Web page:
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Business Valuation in Divorce Proceedings
Divorce proceedings and the judicial infrastructure that governs them are inherently complicated, particularly when one or both of the parties own a business. Contingencies must be juggled, extenuating factors, such as a buy/sell agreement, must be measured, and all interests must be weighed. Insofar as the Family Court bench and the attorneys who appear before them are not experts in business valuation, the credibility of the valuation expert’s testimony and supporting valuation report become the basis for a judge’s or mediator’s decision regarding the value of a business. The valuation expert must not only have the right answer, he must have the respect of the judiciary.
The threshold consideration for any valuation expert is the selection of a standard of value appropriate to a particular business. United States case law varies on the suitable standard of value depending on the state, and in some cases even the county of the divorce proceeding. The attorney and the expert should agree on the standard of value prior to beginning the valuation, to mitigate ambiguity and strengthen negotiations.
Marital dissolution creates stressful circumstances that frequently require the hypothetical sale of a business. As in any other valuation, the threshold and critical consideration is determining the standard of value at the outset. For example, the Fair Market Value (FMV) method of quantifying the worth of a business contemplates a hypothetical sale, a voluntary arm’s length transaction with a willing buyer and a willing seller, under no obligation to act, that also considers discounts for lack of control and lack of marketability. Another viable and frequently explored option is what is known as “Investment Value,” or owner’s value. This calculation references the value to the business owner based on individual investment requirements.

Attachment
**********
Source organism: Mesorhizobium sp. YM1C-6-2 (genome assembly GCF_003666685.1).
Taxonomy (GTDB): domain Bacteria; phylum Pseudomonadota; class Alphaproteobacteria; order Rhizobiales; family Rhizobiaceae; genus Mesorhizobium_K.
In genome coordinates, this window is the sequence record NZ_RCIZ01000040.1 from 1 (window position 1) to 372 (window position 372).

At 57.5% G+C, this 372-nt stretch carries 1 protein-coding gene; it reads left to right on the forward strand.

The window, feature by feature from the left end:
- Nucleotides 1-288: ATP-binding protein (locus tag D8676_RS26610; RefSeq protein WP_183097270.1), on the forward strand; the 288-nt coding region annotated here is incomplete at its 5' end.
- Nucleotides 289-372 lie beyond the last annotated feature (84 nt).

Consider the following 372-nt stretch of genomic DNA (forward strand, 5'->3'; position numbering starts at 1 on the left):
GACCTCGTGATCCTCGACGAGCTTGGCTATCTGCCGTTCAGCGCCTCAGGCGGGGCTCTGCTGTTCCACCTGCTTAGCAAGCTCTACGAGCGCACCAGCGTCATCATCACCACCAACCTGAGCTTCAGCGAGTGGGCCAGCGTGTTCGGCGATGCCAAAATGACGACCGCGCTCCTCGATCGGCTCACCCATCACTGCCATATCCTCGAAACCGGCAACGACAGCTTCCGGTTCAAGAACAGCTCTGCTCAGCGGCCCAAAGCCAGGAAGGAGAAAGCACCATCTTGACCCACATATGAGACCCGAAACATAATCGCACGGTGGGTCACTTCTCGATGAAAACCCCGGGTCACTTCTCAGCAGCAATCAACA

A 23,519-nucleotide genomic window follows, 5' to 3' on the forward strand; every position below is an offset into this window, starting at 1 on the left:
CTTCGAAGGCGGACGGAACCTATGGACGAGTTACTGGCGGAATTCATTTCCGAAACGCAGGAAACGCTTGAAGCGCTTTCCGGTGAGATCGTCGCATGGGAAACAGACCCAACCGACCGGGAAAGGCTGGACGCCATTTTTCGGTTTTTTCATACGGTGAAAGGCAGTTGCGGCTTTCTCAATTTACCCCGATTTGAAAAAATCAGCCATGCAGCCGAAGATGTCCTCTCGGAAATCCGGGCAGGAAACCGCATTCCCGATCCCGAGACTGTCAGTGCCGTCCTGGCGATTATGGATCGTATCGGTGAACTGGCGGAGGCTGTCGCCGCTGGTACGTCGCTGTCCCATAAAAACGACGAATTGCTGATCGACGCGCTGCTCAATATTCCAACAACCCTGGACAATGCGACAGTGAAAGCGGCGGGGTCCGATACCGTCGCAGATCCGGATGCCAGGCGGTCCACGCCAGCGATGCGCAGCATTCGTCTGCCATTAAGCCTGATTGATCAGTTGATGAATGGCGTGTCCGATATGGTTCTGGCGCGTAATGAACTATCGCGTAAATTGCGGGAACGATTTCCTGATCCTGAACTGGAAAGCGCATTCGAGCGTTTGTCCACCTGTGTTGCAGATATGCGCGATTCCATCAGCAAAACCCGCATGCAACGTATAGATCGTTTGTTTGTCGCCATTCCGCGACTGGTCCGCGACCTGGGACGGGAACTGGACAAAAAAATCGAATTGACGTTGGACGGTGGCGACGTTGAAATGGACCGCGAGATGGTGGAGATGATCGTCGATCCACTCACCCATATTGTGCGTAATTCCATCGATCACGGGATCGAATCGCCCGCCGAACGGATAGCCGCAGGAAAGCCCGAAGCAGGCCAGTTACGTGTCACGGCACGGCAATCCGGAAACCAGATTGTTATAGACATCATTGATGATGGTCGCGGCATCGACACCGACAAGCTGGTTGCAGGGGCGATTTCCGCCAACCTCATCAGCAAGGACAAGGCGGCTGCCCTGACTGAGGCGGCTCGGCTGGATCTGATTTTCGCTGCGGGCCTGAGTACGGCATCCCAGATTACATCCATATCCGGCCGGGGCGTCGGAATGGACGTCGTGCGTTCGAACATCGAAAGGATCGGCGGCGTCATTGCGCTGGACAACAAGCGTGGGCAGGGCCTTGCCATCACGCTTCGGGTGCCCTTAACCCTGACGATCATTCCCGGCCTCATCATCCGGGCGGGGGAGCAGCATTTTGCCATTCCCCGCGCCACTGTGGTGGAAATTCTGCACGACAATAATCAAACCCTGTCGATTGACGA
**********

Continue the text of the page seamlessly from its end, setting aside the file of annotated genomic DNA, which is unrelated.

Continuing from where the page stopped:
According to Shannon Pratt, a respected valuation expert and author, in his article titled “What is Value” – “in marital property divisions, only a few states strictly adhere to “fair market value” as defined, many more states lean toward what the business appraisal community defines as investment value.” In the context of a divorce, investment value represents the value of the interest in the owner’s hands with no contemplation of a sale. Therefore, while a valuation utilizing the Investment Value standard requires consideration of all the same elements of an appraisal listed in the Internal Revenue Service Ruling 59-60, it ignores discounts for minority positions and marketability that would otherwise disproportionately benefit the business owning spouse.
Clearly, the valuation professional must be aware of the prevailing case law regarding the standard of value in their respective State as there is not consistent treatment of valuation issues on a national level. Because every jurisdiction’s financial terminology is as varied as the Family Court Judge’s discretion, it is essential the attorney and valuation professional begin their relationship early in any divorce proceeding requiring the division of a business asset.